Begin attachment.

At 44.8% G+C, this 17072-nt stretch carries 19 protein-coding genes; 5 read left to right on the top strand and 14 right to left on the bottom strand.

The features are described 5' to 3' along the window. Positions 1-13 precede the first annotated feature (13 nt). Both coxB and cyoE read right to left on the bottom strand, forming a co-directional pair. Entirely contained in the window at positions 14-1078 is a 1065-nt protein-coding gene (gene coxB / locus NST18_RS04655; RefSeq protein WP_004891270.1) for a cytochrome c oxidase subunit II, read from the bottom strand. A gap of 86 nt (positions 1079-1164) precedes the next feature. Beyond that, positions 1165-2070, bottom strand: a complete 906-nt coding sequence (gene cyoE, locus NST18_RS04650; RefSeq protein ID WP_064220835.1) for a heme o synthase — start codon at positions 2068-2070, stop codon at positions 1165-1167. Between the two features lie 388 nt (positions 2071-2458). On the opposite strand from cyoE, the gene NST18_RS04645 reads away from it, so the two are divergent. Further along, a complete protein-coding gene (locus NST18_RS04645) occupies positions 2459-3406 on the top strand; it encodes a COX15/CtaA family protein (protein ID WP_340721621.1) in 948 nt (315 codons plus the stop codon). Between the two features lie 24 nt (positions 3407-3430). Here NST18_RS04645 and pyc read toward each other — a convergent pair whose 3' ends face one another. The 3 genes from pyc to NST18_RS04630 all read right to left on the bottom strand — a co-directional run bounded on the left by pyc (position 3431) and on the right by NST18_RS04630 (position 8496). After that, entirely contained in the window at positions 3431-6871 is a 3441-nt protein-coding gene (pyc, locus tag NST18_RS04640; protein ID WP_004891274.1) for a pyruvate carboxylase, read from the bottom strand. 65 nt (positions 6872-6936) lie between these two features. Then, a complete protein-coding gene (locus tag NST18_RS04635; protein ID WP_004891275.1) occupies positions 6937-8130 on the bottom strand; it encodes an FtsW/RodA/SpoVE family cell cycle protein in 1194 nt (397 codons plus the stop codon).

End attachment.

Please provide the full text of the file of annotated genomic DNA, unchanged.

At 44.8% G+C, this 17072-nt stretch carries 19 protein-coding genes; 5 read left to right on the top strand and 14 right to left on the bottom strand.

The features are described 5' to 3' along the window. Positions 1-13 precede the first annotated feature (13 nt). Both coxB and cyoE read right to left on the bottom strand, forming a co-directional pair. Entirely contained in the window at positions 14-1078 is a 1065-nt protein-coding gene (gene coxB / locus NST18_RS04655; RefSeq protein WP_004891270.1) for a cytochrome c oxidase subunit II, read from the bottom strand. A gap of 86 nt (positions 1079-1164) precedes the next feature. Beyond that, positions 1165-2070, bottom strand: a complete 906-nt coding sequence (gene cyoE, locus NST18_RS04650; RefSeq protein ID WP_064220835.1) for a heme o synthase — start codon at positions 2068-2070, stop codon at positions 1165-1167. Between the two features lie 388 nt (positions 2071-2458). On the opposite strand from cyoE, the gene NST18_RS04645 reads away from it, so the two are divergent. Further along, a complete protein-coding gene (locus NST18_RS04645) occupies positions 2459-3406 on the top strand; it encodes a COX15/CtaA family protein (protein ID WP_340721621.1) in 948 nt (315 codons plus the stop codon). Between the two features lie 24 nt (positions 3407-3430). Here NST18_RS04645 and pyc read toward each other — a convergent pair whose 3' ends face one another. The 3 genes from pyc to NST18_RS04630 all read right to left on the bottom strand — a co-directional run bounded on the left by pyc (position 3431) and on the right by NST18_RS04630 (position 8496). After that, entirely contained in the window at positions 3431-6871 is a 3441-nt protein-coding gene (pyc, locus tag NST18_RS04640; protein ID WP_004891274.1) for a pyruvate carboxylase, read from the bottom strand. 65 nt (positions 6872-6936) lie between these two features. Then, a complete protein-coding gene (locus tag NST18_RS04635; protein ID WP_004891275.1) occupies positions 6937-8130 on the bottom strand; it encodes an FtsW/RodA/SpoVE family cell cycle protein in 1194 nt (397 codons plus the stop codon).